Planning to send money from the U.S. or the U.K. to a family or friend in Africa?
Remember to budget an additional 9% of that amount, on average, for the bank; and if sending from, say, Angola to neighbouring Namibia, make that budget 28%.
Many legal migrant workers and refugees experience the expensive, unequal and slow process of sending money to their loved ones.
Cross-border remittance is a very important component of livelihood for many households globally, especially for those in developing countries. In 2018, annual cross-border remittances amounted to $689 billion, of which 77% flowed to low- and middle-income countries (LMICs), making it the largest source of external financing for LMICs (excluding China). This remittance flow to LMICs was four times the total amount spent in Overseas Development Assistance (ODA) at $163 billion, and nearly twice the Foreign Direct Investment (FDI) flows at $462 billion per annum in 2018. For many countries like Haiti, Jamaica and Gambia, flows to each of these countries exceed 14% of their GDP.
Despite the proportion and relevance of remittance, the cost of sending these monies to LMICs remain high. On average, it costs $18 dollars to send $200 to someone in Africa. But this cost can be as low as just $1 for someone in Kazakhstan, and high as $58 dollars for someone in Namibia. The most expensive continent to send money to remains Sub-Saharan Africa, especially southern Africa (figure 1), with Angola-to-Namibia transfer topping the chart. The additional charges for cross-country money transfer cover the exchange rate margin, a transaction fee, and sometimes a cost-markup premium (in cases where the service provider has exclusive partnership).
Think these charges are small? Let’s sum it up: The total charge for cross-border remittances summed up to $30 billion in 2017 – this is equivalent to total non-military foreign aid of the U.S. Looking at the earnings of Western Union (WU), one of the most dominant money transfer operators (MTO) globally: WU completed 268 million remittance transfers with a value of $80 billion in 2016, out of which its total revenue exceeded $5 billion and net profit surpassed $250 million. Remittance is indeed expensive, for some more than others, and the remittance industry is indeed profitable!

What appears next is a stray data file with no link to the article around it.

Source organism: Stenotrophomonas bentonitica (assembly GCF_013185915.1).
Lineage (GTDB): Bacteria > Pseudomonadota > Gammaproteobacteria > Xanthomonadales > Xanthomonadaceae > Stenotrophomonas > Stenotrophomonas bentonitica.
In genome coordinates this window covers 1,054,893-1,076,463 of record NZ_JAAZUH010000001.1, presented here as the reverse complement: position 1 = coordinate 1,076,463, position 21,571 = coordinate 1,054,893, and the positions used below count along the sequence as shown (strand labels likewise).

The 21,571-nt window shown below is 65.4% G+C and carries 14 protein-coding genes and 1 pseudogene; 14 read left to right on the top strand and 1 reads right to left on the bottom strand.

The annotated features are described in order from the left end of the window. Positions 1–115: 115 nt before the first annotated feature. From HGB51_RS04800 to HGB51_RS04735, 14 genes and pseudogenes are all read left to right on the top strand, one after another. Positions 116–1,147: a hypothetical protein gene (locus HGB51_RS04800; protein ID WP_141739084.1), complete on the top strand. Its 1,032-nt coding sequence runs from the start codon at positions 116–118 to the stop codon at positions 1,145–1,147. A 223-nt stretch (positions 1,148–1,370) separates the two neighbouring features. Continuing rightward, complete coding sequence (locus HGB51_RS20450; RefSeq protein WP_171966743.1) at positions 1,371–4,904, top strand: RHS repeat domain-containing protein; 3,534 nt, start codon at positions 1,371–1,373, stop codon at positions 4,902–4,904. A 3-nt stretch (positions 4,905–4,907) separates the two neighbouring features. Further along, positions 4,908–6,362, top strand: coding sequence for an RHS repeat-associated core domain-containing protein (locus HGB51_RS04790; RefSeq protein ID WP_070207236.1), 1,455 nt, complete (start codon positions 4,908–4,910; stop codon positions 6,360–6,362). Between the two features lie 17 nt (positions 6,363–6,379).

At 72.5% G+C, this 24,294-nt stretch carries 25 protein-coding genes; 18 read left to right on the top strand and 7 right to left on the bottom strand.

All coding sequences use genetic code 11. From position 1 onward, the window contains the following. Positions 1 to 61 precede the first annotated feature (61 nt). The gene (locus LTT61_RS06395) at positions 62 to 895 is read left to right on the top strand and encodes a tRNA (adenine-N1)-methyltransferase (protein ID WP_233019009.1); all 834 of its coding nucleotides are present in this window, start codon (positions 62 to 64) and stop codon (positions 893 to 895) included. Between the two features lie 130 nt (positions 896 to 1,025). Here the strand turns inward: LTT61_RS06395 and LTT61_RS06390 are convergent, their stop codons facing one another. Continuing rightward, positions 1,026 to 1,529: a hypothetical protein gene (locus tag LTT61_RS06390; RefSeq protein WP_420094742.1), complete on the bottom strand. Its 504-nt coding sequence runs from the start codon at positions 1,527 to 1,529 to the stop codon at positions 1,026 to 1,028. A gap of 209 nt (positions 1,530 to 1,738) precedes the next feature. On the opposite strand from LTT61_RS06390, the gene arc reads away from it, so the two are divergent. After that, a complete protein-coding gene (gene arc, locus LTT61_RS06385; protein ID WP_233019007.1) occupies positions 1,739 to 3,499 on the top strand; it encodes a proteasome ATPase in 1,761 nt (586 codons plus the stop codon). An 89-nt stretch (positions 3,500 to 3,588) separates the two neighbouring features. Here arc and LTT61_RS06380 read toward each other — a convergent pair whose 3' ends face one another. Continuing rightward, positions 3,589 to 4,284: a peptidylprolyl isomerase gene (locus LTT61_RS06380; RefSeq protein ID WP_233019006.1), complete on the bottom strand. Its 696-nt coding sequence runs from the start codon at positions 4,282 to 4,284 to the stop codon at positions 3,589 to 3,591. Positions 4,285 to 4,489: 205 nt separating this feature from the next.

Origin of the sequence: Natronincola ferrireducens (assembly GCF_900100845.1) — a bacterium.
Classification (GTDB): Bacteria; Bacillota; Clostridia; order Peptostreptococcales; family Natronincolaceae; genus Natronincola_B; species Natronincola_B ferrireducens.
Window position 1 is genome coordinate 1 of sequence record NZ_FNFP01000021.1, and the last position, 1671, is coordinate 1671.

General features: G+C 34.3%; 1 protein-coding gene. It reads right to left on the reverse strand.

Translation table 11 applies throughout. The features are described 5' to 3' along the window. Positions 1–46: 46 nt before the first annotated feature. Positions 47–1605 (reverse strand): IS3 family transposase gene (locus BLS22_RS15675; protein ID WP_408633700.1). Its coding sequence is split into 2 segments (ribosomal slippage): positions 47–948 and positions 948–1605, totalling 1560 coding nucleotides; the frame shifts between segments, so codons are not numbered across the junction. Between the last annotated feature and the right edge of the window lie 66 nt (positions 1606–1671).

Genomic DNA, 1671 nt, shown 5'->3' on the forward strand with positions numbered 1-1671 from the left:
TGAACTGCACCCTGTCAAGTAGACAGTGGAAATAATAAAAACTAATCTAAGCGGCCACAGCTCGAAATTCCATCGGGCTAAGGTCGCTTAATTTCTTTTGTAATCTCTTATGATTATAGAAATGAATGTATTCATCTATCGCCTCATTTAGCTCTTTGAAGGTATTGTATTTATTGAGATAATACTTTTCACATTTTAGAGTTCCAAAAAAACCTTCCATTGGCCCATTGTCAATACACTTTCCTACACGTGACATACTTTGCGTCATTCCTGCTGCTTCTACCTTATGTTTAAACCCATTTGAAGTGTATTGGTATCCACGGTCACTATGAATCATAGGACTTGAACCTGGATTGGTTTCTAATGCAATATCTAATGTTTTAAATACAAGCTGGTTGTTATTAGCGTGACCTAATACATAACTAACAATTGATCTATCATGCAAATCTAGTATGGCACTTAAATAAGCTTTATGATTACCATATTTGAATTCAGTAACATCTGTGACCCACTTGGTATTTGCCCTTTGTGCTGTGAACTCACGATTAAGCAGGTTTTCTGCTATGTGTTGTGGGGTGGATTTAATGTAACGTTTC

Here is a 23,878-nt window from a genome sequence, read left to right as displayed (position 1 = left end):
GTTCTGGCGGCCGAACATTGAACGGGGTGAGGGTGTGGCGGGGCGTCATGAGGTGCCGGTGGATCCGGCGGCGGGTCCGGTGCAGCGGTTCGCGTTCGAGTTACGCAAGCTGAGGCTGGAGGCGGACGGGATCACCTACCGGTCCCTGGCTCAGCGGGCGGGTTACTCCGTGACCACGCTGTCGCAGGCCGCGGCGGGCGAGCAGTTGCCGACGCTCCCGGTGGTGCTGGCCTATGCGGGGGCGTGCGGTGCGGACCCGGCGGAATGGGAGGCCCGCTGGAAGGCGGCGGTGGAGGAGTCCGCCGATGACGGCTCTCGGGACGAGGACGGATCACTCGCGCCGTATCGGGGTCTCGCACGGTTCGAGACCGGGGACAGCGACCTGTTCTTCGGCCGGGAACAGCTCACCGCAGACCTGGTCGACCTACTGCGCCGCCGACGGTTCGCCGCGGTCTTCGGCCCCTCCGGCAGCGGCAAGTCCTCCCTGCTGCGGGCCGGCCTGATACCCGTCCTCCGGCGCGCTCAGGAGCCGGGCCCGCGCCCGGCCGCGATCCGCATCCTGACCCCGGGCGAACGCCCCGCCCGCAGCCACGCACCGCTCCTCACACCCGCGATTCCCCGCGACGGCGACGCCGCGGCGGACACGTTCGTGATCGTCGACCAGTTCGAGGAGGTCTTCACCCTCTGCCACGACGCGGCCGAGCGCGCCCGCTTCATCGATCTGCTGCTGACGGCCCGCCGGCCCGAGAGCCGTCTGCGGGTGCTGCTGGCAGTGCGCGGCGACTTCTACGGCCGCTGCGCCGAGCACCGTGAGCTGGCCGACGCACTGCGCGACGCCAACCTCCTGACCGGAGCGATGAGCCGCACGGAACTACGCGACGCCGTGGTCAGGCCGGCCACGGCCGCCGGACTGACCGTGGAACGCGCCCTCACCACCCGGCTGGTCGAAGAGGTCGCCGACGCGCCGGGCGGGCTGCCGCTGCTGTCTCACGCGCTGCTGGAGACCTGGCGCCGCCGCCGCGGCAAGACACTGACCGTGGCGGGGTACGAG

Figure 1: Average transaction cost of sending remittances to LMIC (as a % of total charge).
Ultimately, the high cost of money transfers reduces gains from migration, especially for poor households in origin countries. If remittance costs were lower, much more disposable income can be made available to senders and receivers, especially in these poor countries. Recognizing the global value of remittance and the disproportionate burden for the poorest, the G8, G20 and the United Nations, among others, have committed to remittance cost reduction as part of global development agenda. The G8 and G20 committed to reducing global cost of remittances to 5% in 2009 and 2011 respectively, while the Sustainable Development Goals (SDGs) targets a cost reduction to 3% by 2030 under SDG 10 (target C) [on inequality].
Why has remittance remained disproportionately expensive?